This semester we’re working with the FilmFest folks to lead off their 24-hour FilmFest events with a workshop introducing crucial techniques. We’ll kick off the series this week with our first on Friday.
How to Get Great Sound in Your Film
In filmmaking, good audio is key. Polish your future productions by learning the ins and outs of capturing great sound this Friday, 2–4 p.m., in the Learning Studio. Mathew Bardwell and Nathan Driskell will be joined by Nathan Gibbs from JMC to give you a hands-on introduction to recording film audio.
Some remarkable talent at FilmFest this weekend at the premiere downtown last night at the historic Paramount Theater. If you missed it, here are the films that were featured this year with the awards handed out last night.
For a look back at winners in previous years, check the FilmFest Archive put together by Learning Studio students last semester.
Best Film – “Umbrella”
Best Dramatic Film – “The Mover”
Best Music Video – “Hope on Fire”
Best Director – Caitlin Bradford, “The Mover”
Best Producer – Stephen Estrada, “Nerf Wars”
Best Writer – David McMichael, “The Mover”
Best Technical Director – Lucius Patenaude, “Red Rubber Ball”
Best Sound Design – “The Mover”
Best Actor – Nick Palmieri, “Red Rubber Ball”
Best Actress – Lauren Mesaros, “Umbrella”
Thanks to Paul McAniff from Canon for joining us at ACU for a couple days to introduce students to DSLR video. The workshop was the first of several the Learning Studio will be hosting to prepare FilmFest participants to shoot, light, and edit films this November.
For those unable to join us, here are the slides and video of the presentation.
For a quick review of controls of cameras that will be available to FilmFest participants, check out our Tutorials page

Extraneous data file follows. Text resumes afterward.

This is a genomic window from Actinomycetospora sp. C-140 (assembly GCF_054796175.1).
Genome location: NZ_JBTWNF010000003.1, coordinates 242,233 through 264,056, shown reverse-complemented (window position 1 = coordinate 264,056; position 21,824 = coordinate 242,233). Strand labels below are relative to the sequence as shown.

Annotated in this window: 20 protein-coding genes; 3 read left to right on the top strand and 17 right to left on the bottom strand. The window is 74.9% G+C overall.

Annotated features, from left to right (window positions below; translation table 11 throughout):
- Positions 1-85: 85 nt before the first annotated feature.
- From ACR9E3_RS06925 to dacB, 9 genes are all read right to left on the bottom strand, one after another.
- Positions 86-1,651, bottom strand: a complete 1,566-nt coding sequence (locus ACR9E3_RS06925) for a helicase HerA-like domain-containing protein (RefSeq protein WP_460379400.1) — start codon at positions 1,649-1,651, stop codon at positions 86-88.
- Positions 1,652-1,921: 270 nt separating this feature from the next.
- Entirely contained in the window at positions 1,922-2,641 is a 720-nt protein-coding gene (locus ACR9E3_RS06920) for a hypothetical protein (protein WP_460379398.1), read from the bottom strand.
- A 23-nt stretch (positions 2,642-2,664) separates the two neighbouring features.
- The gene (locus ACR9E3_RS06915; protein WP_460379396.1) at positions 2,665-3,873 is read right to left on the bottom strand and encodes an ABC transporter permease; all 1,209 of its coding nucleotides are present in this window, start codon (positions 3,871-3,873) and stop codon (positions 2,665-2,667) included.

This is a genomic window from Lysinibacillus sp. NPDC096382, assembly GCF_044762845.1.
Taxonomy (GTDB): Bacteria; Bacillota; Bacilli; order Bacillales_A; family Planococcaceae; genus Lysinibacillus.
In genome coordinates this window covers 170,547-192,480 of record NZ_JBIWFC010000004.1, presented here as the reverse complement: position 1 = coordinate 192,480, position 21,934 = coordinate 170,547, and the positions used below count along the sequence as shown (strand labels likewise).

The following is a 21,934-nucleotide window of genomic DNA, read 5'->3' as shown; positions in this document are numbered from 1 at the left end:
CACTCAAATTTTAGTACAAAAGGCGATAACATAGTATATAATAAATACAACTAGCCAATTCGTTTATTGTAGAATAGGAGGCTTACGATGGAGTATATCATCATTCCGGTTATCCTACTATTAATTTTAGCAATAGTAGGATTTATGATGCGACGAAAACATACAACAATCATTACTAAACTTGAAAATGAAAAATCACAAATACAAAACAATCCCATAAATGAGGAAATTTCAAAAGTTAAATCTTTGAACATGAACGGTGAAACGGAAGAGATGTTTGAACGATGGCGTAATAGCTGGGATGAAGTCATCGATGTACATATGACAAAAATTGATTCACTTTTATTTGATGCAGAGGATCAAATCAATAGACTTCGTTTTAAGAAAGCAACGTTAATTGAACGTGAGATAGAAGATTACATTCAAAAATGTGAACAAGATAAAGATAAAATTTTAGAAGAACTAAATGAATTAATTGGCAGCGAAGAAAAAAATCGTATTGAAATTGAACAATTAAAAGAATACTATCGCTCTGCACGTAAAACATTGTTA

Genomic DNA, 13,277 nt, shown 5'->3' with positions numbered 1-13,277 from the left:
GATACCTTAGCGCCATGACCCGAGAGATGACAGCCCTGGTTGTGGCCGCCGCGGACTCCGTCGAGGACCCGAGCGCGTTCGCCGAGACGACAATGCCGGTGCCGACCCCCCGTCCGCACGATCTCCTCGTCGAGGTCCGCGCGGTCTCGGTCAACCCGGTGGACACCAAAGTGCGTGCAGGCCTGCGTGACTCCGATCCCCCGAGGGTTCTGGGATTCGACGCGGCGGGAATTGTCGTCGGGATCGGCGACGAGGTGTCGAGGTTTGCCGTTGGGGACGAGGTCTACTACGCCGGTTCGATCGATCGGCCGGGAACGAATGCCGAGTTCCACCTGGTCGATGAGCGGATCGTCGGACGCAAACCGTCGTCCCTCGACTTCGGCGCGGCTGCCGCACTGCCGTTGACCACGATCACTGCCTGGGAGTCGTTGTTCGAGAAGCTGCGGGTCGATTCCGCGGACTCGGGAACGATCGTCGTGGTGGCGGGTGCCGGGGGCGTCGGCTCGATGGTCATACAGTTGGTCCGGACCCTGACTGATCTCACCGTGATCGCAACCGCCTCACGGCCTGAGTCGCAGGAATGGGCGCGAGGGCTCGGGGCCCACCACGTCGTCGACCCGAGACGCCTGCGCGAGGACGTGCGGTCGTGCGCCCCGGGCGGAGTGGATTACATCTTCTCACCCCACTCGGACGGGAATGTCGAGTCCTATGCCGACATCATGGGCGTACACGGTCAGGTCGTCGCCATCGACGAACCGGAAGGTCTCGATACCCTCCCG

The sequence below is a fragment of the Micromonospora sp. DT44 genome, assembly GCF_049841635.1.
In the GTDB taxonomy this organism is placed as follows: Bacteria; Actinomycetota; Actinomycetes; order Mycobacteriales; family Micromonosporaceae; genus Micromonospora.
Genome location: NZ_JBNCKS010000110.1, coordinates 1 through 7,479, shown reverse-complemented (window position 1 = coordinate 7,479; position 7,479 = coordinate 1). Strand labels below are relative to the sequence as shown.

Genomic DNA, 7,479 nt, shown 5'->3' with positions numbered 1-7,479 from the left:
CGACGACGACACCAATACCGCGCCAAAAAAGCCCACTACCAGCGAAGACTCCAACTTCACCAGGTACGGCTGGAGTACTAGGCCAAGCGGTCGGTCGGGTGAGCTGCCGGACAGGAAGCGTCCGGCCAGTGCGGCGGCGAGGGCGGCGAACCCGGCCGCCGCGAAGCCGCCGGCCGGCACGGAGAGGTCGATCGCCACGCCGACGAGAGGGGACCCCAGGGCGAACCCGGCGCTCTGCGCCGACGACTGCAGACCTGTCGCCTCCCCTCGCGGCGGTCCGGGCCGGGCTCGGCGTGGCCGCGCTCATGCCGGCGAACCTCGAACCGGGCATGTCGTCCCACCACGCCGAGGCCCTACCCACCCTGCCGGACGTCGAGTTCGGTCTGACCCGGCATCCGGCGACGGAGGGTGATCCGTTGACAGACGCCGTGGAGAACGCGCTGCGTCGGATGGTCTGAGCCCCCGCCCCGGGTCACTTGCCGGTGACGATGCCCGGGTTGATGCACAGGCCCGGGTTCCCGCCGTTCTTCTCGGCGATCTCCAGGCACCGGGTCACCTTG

The next workshop will be November 13th where participants will help shoot the opening scene from David Fincher’s The Social Network.
Stay tuned for the Learning Studio: Year One Report. Here’s one of the profiles from the iBook.
Last fall, Lawson Soward and Caitlin Bradford submitted their first film to the Sundance Film Festival. It started with a conversation in January 2011 about a story idea Caitlin had been chewing on. The two of them began artistic design for the production in our screening room during the student grand opening in February. Lawson was the first in line in March when Canon made DSLR cameras available for checkout to student filmmakers. And the two of them spent Spring Break editing in the media lab where Adobe After Effects made the final montage possible.
Since 2004, students have produced 100 films for ACU’s FilmFest, a student short-film competition. The contest began as an iMovie contest with Apple providing access to iMacs and digital camcorders. By 2011, most entries were edited on Apple’s FinalCut Pro, so the move to DSLR cameras shooting HD video was a natural next step. Paul McAniff from Canon joined us for a pro video workshop the week before FilmFest officially kicked off, making Canon 5D bodies and pro-series lenses available for checkout through the Learning Studio.
The result of this unprecedented access and opportunity is a film like “Hazel & Jack.” At the FilmFest premiere downtown at the historic Paramount theatre, Lawson and Caitlin went home with 10 awards, including Best Picture, Best Director and Best Writer. The film wowed industry judges at the symposium the next day, where Randy Brewer, executive producer at Revolution Pictures in Nashville, Tenn., was the first to encourage them to submit their film to other festivals like SXSW and Sundance. “FilmFest was exciting to be a part of this year due to the beautiful photography in a lot of the pieces,” said Brewer. “I use the Canon 5D in music videos I shoot with major artists and the increased image quality really showed in the student films.”
Student Film: Hazel & Jack (2011)